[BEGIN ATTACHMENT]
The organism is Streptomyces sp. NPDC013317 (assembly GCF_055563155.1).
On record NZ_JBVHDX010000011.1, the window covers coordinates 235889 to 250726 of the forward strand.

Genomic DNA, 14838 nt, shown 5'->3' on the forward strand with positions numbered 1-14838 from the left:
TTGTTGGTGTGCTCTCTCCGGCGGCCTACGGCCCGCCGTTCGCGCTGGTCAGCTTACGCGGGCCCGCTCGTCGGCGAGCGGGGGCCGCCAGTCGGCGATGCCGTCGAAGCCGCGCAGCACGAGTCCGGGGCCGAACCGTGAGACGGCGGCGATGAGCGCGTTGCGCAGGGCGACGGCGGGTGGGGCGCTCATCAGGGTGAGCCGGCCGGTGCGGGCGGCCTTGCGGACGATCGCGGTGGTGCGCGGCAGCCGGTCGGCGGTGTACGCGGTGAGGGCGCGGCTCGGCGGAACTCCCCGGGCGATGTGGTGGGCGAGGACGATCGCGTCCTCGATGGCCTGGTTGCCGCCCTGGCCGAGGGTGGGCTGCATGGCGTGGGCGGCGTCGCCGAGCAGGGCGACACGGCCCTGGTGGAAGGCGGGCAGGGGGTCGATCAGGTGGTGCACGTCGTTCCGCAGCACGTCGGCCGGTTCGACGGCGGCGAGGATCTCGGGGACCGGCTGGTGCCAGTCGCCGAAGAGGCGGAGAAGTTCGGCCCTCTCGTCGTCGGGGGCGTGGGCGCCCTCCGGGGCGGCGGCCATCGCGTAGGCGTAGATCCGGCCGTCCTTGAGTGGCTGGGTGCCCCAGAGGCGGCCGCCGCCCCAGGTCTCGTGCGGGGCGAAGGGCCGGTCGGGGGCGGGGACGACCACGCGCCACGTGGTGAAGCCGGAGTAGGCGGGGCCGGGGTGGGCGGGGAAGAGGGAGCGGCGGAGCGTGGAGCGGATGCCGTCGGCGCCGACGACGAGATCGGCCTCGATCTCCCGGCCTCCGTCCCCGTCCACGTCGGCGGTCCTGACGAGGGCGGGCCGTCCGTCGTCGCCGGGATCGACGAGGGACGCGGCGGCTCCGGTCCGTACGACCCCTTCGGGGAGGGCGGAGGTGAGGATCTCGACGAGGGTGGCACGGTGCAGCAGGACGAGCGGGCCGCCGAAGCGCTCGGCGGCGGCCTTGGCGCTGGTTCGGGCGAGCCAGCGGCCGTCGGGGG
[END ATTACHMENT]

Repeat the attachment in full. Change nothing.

The organism is Streptomyces sp. NPDC013317 (assembly GCF_055563155.1).
On record NZ_JBVHDX010000011.1, the window covers coordinates 235889 to 250726 of the forward strand.

Genomic DNA, 14838 nt, shown 5'->3' on the forward strand with positions numbered 1-14838 from the left:
TTGTTGGTGTGCTCTCTCCGGCGGCCTACGGCCCGCCGTTCGCGCTGGTCAGCTTACGCGGGCCCGCTCGTCGGCGAGCGGGGGCCGCCAGTCGGCGATGCCGTCGAAGCCGCGCAGCACGAGTCCGGGGCCGAACCGTGAGACGGCGGCGATGAGCGCGTTGCGCAGGGCGACGGCGGGTGGGGCGCTCATCAGGGTGAGCCGGCCGGTGCGGGCGGCCTTGCGGACGATCGCGGTGGTGCGCGGCAGCCGGTCGGCGGTGTACGCGGTGAGGGCGCGGCTCGGCGGAACTCCCCGGGCGATGTGGTGGGCGAGGACGATCGCGTCCTCGATGGCCTGGTTGCCGCCCTGGCCGAGGGTGGGCTGCATGGCGTGGGCGGCGTCGCCGAGCAGGGCGACACGGCCCTGGTGGAAGGCGGGCAGGGGGTCGATCAGGTGGTGCACGTCGTTCCGCAGCACGTCGGCCGGTTCGACGGCGGCGAGGATCTCGGGGACCGGCTGGTGCCAGTCGCCGAAGAGGCGGAGAAGTTCGGCCCTCTCGTCGTCGGGGGCGTGGGCGCCCTCCGGGGCGGCGGCCATCGCGTAGGCGTAGATCCGGCCGTCCTTGAGTGGCTGGGTGCCCCAGAGGCGGCCGCCGCCCCAGGTCTCGTGCGGGGCGAAGGGCCGGTCGGGGGCGGGGACGACCACGCGCCACGTGGTGAAGCCGGAGTAGGCGGGGCCGGGGTGGGCGGGGAAGAGGGAGCGGCGGAGCGTGGAGCGGATGCCGTCGGCGCCGACGACGAGATCGGCCTCGATCTCCCGGCCTCCGTCCCCGTCCACGTCGGCGGTCCTGACGAGGGCGGGCCGTCCGTCGTCGCCGGGATCGACGAGGGACGCGGCGGCTCCGGTCCGTACGACCCCTTCGGGGAGGGCGGAGGTGAGGATCTCGACGAGGGTGGCACGGTGCAGCAGGACGAGCGGGCCGCCGAAGCGCTCGGCGGCGGCCTTGGCGCTGGTTCGGGCGAGCCAGCGGCCGTCGGGGG